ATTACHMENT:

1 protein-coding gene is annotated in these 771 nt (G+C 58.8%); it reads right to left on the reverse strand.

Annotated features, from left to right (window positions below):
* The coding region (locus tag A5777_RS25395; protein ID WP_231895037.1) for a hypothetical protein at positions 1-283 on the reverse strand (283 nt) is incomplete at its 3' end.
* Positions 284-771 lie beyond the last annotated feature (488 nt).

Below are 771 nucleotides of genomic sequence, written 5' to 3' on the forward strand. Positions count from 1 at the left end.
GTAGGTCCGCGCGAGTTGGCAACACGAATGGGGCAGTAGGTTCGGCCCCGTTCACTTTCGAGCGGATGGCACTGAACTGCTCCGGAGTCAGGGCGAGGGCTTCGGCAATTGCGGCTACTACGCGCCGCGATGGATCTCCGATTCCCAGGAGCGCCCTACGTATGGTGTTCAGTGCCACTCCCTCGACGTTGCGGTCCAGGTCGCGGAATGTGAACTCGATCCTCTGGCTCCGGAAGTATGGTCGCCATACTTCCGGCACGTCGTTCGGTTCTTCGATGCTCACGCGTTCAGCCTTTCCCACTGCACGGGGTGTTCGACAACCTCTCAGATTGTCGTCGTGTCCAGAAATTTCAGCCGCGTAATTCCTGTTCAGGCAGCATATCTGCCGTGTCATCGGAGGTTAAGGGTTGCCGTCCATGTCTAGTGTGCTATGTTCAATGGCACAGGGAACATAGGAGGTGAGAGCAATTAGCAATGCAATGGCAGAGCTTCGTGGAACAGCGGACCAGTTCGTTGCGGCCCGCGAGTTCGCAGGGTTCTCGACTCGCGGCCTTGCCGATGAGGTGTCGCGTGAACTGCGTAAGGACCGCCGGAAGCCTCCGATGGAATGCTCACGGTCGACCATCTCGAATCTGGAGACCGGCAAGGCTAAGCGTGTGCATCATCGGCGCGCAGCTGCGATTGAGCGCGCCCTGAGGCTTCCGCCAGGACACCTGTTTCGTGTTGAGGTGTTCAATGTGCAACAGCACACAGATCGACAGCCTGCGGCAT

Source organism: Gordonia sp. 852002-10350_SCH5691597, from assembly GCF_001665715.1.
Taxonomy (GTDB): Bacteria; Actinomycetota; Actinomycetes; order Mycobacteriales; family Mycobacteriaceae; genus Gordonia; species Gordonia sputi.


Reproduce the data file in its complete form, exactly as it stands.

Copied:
1 protein-coding gene is annotated in these 771 nt (G+C 58.8%); it reads right to left on the reverse strand.

Annotated features, from left to right (window positions below):
* The coding region (locus tag A5777_RS25395; protein ID WP_231895037.1) for a hypothetical protein at positions 1-283 on the reverse strand (283 nt) is incomplete at its 3' end.
* Positions 284-771 lie beyond the last annotated feature (488 nt).

Below are 771 nucleotides of genomic sequence, written 5' to 3' on the forward strand. Positions count from 1 at the left end.
GTAGGTCCGCGCGAGTTGGCAACACGAATGGGGCAGTAGGTTCGGCCCCGTTCACTTTCGAGCGGATGGCACTGAACTGCTCCGGAGTCAGGGCGAGGGCTTCGGCAATTGCGGCTACTACGCGCCGCGATGGATCTCCGATTCCCAGGAGCGCCCTACGTATGGTGTTCAGTGCCACTCCCTCGACGTTGCGGTCCAGGTCGCGGAATGTGAACTCGATCCTCTGGCTCCGGAAGTATGGTCGCCATACTTCCGGCACGTCGTTCGGTTCTTCGATGCTCACGCGTTCAGCCTTTCCCACTGCACGGGGTGTTCGACAACCTCTCAGATTGTCGTCGTGTCCAGAAATTTCAGCCGCGTAATTCCTGTTCAGGCAGCATATCTGCCGTGTCATCGGAGGTTAAGGGTTGCCGTCCATGTCTAGTGTGCTATGTTCAATGGCACAGGGAACATAGGAGGTGAGAGCAATTAGCAATGCAATGGCAGAGCTTCGTGGAACAGCGGACCAGTTCGTTGCGGCCCGCGAGTTCGCAGGGTTCTCGACTCGCGGCCTTGCCGATGAGGTGTCGCGTGAACTGCGTAAGGACCGCCGGAAGCCTCCGATGGAATGCTCACGGTCGACCATCTCGAATCTGGAGACCGGCAAGGCTAAGCGTGTGCATCATCGGCGCGCAGCTGCGATTGAGCGCGCCCTGAGGCTTCCGCCAGGACACCTGTTTCGTGTTGAGGTGTTCAATGTGCAACAGCACACAGATCGACAGCCTGCGGCAT

Source organism: Gordonia sp. 852002-10350_SCH5691597, from assembly GCF_001665715.1.
Taxonomy (GTDB): Bacteria; Actinomycetota; Actinomycetes; order Mycobacteriales; family Mycobacteriaceae; genus Gordonia; species Gordonia sputi.